Downsizing - Case Study

Downsizing Hurts Productivity: A Case Study of the Hampton Fire Department


The simple act of paying positive attention to people has a great deal to do with productivity.

~ Thomas J. Peters ~

Although many companies lay off employees to cut costs and increase productivity, the result is often the opposite. In most cases, downsizing hurts productivity. A case study that was done on the fire department in Hampton, New Hampshire provides some insight into why this is true.

As part of the study, fire safety personnel were surveyed about their experiences with layoffs. Here are some of the results:

  • The number of respondents who were very satisfied with their jobs was 72% before the layoffs and 11% after.
  • The number who said they were not very satisfied was 3% before and 44% after.
  • 47% of the employees who remained after the layoffs considered looking for work at another organization.
  • Prior to the layoffs, 97% would have recommended their workplace to others. This dropped to 39% after the layoffs.
  • 72% believed that downsizing had hurt productivity.
  • 81% said that the layoffs had caused a drop in employee morale.

Of course, a single case study doesn’t prove that downsizing hurts productivity, but this is not an isolated occurrence. In 1996, the American Management Association conducted a study on companies that had downsized. They discovered that only about one-third of them had increased their productivity after downsizing.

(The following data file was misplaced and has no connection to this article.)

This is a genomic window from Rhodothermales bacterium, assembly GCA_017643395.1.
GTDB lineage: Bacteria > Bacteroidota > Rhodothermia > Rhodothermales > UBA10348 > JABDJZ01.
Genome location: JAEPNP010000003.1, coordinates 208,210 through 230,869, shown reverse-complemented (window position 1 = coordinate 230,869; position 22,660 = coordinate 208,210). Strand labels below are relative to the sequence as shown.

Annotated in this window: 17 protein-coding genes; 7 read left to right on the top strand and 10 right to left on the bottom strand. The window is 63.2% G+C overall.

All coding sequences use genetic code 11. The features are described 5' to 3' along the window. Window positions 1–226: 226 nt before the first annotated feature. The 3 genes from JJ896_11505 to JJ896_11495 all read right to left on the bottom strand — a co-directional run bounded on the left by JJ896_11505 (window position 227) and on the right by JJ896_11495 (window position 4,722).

Another study also found that downsizing hurts productivity. Some of the factors cited as reasons for the loss of productivity included the voluntary resignation of survivors, failure of those left behind to keep up the increased workload, resistance to change, and inexperience on the part of new employees who were hired to replace those who resigned.

If you are forced to cut labor costs, you should expect that there will be negative repercussions in the form of reduced productivity and morale, lowered employee trust in management, and valued employees who were not laid off leaving to work elsewhere. Although you can’t completely avoid these issues, there are ways you can reduce their impact.

7 Ways to Avoid a Loss of Productivity after Downsizing
  1. Avoid layoffs if possible.
    Make sure your employees know that layoffs are a last resort that you will only consider when there are no other options.
  2. Ask for cost-saving ideas from your employees.
    They may be able to help you come up with a way to cut costs without cutting their jobs.
  3. Tell the whole truth.
    Be truthful with your employees, and don’t withhold information. Let them know what is going on.
  4. Treat them as you’d like to be treated.
    Think about how you would feel if you were the one whose job was being cut. Try to treat your employees the way you would want to be treated.
  5. Keep it positive.
    There are still good things going on at work. Help your employees focus on their successes.
  6. Think ahead.
    Planning long-term projects demonstrates to your employees that you believe the future of the company is secure. Get them excited about being a part of that future.
  7. Share the load.
    Your employees are going to be overloaded with work due to a shortage of staff and resources. Offer to help when possible and work with them to determine priorities so that they are focusing on the tasks that are most important.

Maintaining employee morale in the face of layoffs is not an easy task, but it is something every manager should strive for. By keeping employees motivated and productive during downsizing, you can increase your company’s chances of making a full recovery to its former strength.

Garfinkle Outplacement Services offers a 9-step employee outplacment process. Consider providing outplacement for workers to help your employees survive—and thrive—as they transition to new employment opportunities.

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